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Adrienne Vincent-Phoenix, editor

2003 Haunted Mansion Holiday

A look at this year's merchandise “special” event

Tuesday, October 7, 2003
by Adrienne Vincent-Phoenix, staff writer

Something about Disneyland's recent merchandise special events has been bothering me.

Shortly after the Pirates of the Caribbean event last May, a regular reader asked me why I had not written a review of the event. After all, MousePlanet columnists have been known to race home from events and stay up all night to provide our readers with next-day coverage. I can even remember providing real-time updates during one such event. Here it was, a week later and nary a peep from my keyboard. “What gives?” they asked. “Was it that bad?”

The truth is, nothing about the Pirates event—good or bad—inspired me to write about it. There simply wasn't that much to say. The event was exactly as advertised, there were no major disasters, and it certainly wasn't a repeat of the cursed Pirates anniversary event in 2000. Even so, I went home vaguely dissatisfied, yet unable to pinpoint the source of my disappointment.

After attending the 2003 Haunted Mansion Holiday event last week, the problems with the Pirates event—and other recent Disneyland events—came into focus: the events are all about the merchandise, with very little focus on “special.”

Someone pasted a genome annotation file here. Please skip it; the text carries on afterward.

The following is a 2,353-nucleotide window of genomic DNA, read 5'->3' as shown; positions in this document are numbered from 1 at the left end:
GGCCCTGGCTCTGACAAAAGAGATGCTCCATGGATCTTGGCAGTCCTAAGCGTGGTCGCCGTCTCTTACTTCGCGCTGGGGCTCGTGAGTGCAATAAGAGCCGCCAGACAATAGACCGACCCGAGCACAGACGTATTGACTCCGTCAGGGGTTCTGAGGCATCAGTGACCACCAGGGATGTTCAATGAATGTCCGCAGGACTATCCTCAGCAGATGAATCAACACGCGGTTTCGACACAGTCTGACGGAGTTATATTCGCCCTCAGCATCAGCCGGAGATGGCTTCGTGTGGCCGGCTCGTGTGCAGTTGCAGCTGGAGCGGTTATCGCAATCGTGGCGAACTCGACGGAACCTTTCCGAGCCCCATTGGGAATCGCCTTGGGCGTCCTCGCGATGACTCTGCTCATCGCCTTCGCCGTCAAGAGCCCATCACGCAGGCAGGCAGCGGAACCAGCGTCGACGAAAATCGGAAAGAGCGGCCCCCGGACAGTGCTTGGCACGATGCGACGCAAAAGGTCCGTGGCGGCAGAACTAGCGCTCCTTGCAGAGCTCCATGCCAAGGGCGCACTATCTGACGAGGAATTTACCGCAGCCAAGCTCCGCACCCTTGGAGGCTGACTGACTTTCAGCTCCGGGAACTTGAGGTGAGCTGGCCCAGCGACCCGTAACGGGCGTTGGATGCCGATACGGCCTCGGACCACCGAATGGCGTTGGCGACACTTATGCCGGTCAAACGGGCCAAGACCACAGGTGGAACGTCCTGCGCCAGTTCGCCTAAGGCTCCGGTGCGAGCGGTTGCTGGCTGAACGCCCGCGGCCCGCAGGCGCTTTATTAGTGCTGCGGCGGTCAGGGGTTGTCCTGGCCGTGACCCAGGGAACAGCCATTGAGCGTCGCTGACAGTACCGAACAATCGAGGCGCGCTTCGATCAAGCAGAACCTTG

Disneyland has hosted a lot of events over the past five years, and learned many lessons about what to improve and what to avoid next time. By and large, the merchants take these lesson to heart, and avoid making the same mistake at the next event. Disneyland has these events down to a near-science, and they keep getting more efficient, even as the events grow larger and larger.

Unfortunately, “efficient” doesn't always leave room for “special,” and frequent event attendees have started to voice their concern that these merchandise special events are more about the merchandise, and less about the experience. In the drive to sell more merchandise to more people in less time, those elements that once made these events so magical have fallen victim to the demands for scale and efficiency.

If you've come here looking for all of the details of the Haunted Mansion event, don't worry—I'll get there eventually. With photos and everything. But first, let's go back a few years.

Once upon a time, Disneyland hosted after-hours park events for annual passholders. These events were all about “special,” doing things that day guests would never experience. As for the merchandise, it was there if you knew where to look, and most people didn't care.

Then came the “fooled ya” Main Street Electrical Parade Farewell Party in 1996, and the disastrous Light Magic “dress rehearsal” annual passholder premiere in 1997. After that, passholder events went the way of the Electrical Parade, which was resurrected at Disney's California Adventure park, and far less magical.

The AP “exclusive” sneak peek at DCA in 2001 turned out to be a mix-in (where a semi-private party where guests already in the park are allowed to remain) with guests of a corporate party, and the AP “preview” of A Bug's Land this past October was held after the area had already been soft-opened for nearly a month to cast members, the media and the general public.